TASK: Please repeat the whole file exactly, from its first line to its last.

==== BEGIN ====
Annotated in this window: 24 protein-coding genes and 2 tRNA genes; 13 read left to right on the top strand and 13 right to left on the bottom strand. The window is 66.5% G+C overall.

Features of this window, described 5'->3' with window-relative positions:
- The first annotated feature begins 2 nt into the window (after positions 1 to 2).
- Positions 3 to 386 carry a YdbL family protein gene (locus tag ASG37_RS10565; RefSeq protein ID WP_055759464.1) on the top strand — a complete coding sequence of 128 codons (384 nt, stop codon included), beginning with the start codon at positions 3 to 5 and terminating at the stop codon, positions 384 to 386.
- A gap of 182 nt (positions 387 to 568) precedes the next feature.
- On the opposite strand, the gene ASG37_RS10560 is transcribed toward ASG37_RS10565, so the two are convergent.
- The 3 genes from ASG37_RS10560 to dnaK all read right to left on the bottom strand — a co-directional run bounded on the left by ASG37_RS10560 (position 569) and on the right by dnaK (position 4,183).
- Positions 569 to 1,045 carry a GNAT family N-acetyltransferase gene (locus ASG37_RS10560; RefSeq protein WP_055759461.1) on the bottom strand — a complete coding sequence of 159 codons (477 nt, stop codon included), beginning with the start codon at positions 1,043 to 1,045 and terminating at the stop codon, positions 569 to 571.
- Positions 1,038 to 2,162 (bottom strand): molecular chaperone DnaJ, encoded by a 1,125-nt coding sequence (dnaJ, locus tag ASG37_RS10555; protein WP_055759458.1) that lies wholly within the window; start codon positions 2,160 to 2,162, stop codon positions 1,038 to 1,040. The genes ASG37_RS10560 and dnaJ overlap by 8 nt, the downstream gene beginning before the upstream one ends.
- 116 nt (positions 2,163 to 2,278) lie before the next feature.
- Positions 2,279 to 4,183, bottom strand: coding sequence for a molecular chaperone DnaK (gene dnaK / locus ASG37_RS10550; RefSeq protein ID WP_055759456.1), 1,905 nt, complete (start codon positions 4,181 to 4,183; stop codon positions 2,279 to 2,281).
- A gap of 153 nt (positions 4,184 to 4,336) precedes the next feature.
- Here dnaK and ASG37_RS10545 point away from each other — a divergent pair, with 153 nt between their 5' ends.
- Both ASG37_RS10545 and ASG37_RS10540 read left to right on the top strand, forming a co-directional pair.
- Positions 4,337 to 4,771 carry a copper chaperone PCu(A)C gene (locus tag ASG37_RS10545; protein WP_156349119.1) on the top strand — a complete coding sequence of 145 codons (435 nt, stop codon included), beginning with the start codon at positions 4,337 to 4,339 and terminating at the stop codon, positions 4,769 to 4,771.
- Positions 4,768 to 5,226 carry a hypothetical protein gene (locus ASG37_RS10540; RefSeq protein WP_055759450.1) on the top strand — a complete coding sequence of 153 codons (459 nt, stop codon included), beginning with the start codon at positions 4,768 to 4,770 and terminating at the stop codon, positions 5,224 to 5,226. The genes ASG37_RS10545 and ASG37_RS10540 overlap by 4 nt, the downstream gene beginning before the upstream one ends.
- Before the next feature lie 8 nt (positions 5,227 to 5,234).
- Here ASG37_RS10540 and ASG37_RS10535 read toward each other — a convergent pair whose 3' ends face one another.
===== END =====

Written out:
Annotated in this window: 24 protein-coding genes and 2 tRNA genes; 13 read left to right on the top strand and 13 right to left on the bottom strand. The window is 66.5% G+C overall.

Features of this window, described 5'->3' with window-relative positions:
- The first annotated feature begins 2 nt into the window (after positions 1 to 2).
- Positions 3 to 386 carry a YdbL family protein gene (locus tag ASG37_RS10565; RefSeq protein ID WP_055759464.1) on the top strand — a complete coding sequence of 128 codons (384 nt, stop codon included), beginning with the start codon at positions 3 to 5 and terminating at the stop codon, positions 384 to 386.
- A gap of 182 nt (positions 387 to 568) precedes the next feature.
- On the opposite strand, the gene ASG37_RS10560 is transcribed toward ASG37_RS10565, so the two are convergent.
- The 3 genes from ASG37_RS10560 to dnaK all read right to left on the bottom strand — a co-directional run bounded on the left by ASG37_RS10560 (position 569) and on the right by dnaK (position 4,183).
- Positions 569 to 1,045 carry a GNAT family N-acetyltransferase gene (locus ASG37_RS10560; RefSeq protein WP_055759461.1) on the bottom strand — a complete coding sequence of 159 codons (477 nt, stop codon included), beginning with the start codon at positions 1,043 to 1,045 and terminating at the stop codon, positions 569 to 571.
- Positions 1,038 to 2,162 (bottom strand): molecular chaperone DnaJ, encoded by a 1,125-nt coding sequence (dnaJ, locus tag ASG37_RS10555; protein WP_055759458.1) that lies wholly within the window; start codon positions 2,160 to 2,162, stop codon positions 1,038 to 1,040. The genes ASG37_RS10560 and dnaJ overlap by 8 nt, the downstream gene beginning before the upstream one ends.
- 116 nt (positions 2,163 to 2,278) lie before the next feature.
- Positions 2,279 to 4,183, bottom strand: coding sequence for a molecular chaperone DnaK (gene dnaK / locus ASG37_RS10550; RefSeq protein ID WP_055759456.1), 1,905 nt, complete (start codon positions 4,181 to 4,183; stop codon positions 2,279 to 2,281).
- A gap of 153 nt (positions 4,184 to 4,336) precedes the next feature.
- Here dnaK and ASG37_RS10545 point away from each other — a divergent pair, with 153 nt between their 5' ends.
- Both ASG37_RS10545 and ASG37_RS10540 read left to right on the top strand, forming a co-directional pair.
- Positions 4,337 to 4,771 carry a copper chaperone PCu(A)C gene (locus tag ASG37_RS10545; protein WP_156349119.1) on the top strand — a complete coding sequence of 145 codons (435 nt, stop codon included), beginning with the start codon at positions 4,337 to 4,339 and terminating at the stop codon, positions 4,769 to 4,771.
- Positions 4,768 to 5,226 carry a hypothetical protein gene (locus ASG37_RS10540; RefSeq protein WP_055759450.1) on the top strand — a complete coding sequence of 153 codons (459 nt, stop codon included), beginning with the start codon at positions 4,768 to 4,770 and terminating at the stop codon, positions 5,224 to 5,226. The genes ASG37_RS10545 and ASG37_RS10540 overlap by 4 nt, the downstream gene beginning before the upstream one ends.
- Before the next feature lie 8 nt (positions 5,227 to 5,234).
- Here ASG37_RS10540 and ASG37_RS10535 read toward each other — a convergent pair whose 3' ends face one another.